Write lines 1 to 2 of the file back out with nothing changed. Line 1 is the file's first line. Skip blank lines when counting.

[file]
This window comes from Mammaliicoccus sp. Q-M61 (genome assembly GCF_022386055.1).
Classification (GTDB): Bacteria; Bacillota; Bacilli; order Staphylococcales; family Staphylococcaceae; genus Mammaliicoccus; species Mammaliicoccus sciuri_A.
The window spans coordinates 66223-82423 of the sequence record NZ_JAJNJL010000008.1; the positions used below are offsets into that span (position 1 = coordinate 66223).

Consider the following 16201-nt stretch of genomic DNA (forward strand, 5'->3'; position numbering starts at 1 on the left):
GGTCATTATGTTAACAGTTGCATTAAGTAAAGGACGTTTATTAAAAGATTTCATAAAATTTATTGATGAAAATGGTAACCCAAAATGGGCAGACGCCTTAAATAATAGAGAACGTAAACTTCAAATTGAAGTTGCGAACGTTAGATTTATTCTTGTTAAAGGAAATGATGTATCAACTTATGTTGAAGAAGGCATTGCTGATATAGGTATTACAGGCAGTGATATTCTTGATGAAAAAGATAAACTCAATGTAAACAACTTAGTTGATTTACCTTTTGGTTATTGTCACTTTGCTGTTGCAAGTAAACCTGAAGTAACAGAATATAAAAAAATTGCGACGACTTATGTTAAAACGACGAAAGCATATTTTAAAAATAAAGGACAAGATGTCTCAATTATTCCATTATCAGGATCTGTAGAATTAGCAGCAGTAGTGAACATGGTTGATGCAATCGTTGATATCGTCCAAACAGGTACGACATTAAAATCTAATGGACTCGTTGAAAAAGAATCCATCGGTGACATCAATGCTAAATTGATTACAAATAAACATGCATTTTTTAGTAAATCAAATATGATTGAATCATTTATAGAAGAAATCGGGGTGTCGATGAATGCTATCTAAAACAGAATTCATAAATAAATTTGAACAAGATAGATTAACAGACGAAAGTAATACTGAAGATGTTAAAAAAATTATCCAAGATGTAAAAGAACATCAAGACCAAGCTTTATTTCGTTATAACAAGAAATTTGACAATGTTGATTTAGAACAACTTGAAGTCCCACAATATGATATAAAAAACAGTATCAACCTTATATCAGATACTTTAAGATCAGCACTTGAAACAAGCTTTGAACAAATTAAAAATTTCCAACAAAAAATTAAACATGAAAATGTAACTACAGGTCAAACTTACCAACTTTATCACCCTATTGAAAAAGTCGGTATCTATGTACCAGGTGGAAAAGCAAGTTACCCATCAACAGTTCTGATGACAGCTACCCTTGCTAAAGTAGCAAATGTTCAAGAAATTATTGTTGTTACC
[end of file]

This window comes from Mammaliicoccus sp. Q-M61 (genome assembly GCF_022386055.1).
Classification (GTDB): Bacteria; Bacillota; Bacilli; order Staphylococcales; family Staphylococcaceae; genus Mammaliicoccus; species Mammaliicoccus sciuri_A.